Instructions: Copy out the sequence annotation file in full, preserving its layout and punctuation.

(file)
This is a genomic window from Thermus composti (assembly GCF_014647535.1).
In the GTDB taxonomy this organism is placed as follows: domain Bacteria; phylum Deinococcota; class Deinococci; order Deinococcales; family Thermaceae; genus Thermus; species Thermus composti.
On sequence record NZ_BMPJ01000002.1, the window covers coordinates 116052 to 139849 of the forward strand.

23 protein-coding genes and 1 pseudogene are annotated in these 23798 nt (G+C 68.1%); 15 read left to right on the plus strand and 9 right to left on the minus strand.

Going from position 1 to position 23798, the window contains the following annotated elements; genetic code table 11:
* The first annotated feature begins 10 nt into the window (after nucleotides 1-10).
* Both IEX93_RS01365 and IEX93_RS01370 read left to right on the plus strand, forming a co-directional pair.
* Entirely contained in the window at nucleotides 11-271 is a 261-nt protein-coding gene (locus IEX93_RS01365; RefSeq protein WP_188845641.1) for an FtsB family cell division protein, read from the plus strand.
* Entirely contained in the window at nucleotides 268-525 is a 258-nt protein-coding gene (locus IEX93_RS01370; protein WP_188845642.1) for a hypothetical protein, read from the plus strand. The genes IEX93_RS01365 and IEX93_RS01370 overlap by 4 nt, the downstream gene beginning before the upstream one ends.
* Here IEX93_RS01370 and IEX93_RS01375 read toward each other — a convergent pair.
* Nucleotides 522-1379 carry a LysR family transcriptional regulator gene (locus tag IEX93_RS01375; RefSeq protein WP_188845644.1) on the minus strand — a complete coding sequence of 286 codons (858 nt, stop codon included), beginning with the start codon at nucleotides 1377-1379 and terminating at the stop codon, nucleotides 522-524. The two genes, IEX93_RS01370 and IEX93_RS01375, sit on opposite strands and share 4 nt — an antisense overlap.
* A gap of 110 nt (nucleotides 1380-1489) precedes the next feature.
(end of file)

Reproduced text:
This is a genomic window from Thermus composti (assembly GCF_014647535.1).
In the GTDB taxonomy this organism is placed as follows: domain Bacteria; phylum Deinococcota; class Deinococci; order Deinococcales; family Thermaceae; genus Thermus; species Thermus composti.
On sequence record NZ_BMPJ01000002.1, the window covers coordinates 116052 to 139849 of the forward strand.

23 protein-coding genes and 1 pseudogene are annotated in these 23798 nt (G+C 68.1%); 15 read left to right on the plus strand and 9 right to left on the minus strand.

Going from position 1 to position 23798, the window contains the following annotated elements; genetic code table 11:
* The first annotated feature begins 10 nt into the window (after nucleotides 1-10).
* Both IEX93_RS01365 and IEX93_RS01370 read left to right on the plus strand, forming a co-directional pair.
* Entirely contained in the window at nucleotides 11-271 is a 261-nt protein-coding gene (locus IEX93_RS01365; RefSeq protein WP_188845641.1) for an FtsB family cell division protein, read from the plus strand.
* Entirely contained in the window at nucleotides 268-525 is a 258-nt protein-coding gene (locus IEX93_RS01370; protein WP_188845642.1) for a hypothetical protein, read from the plus strand. The genes IEX93_RS01365 and IEX93_RS01370 overlap by 4 nt, the downstream gene beginning before the upstream one ends.
* Here IEX93_RS01370 and IEX93_RS01375 read toward each other — a convergent pair.
* Nucleotides 522-1379 carry a LysR family transcriptional regulator gene (locus tag IEX93_RS01375; RefSeq protein WP_188845644.1) on the minus strand — a complete coding sequence of 286 codons (858 nt, stop codon included), beginning with the start codon at nucleotides 1377-1379 and terminating at the stop codon, nucleotides 522-524. The two genes, IEX93_RS01370 and IEX93_RS01375, sit on opposite strands and share 4 nt — an antisense overlap.
* A gap of 110 nt (nucleotides 1380-1489) precedes the next feature.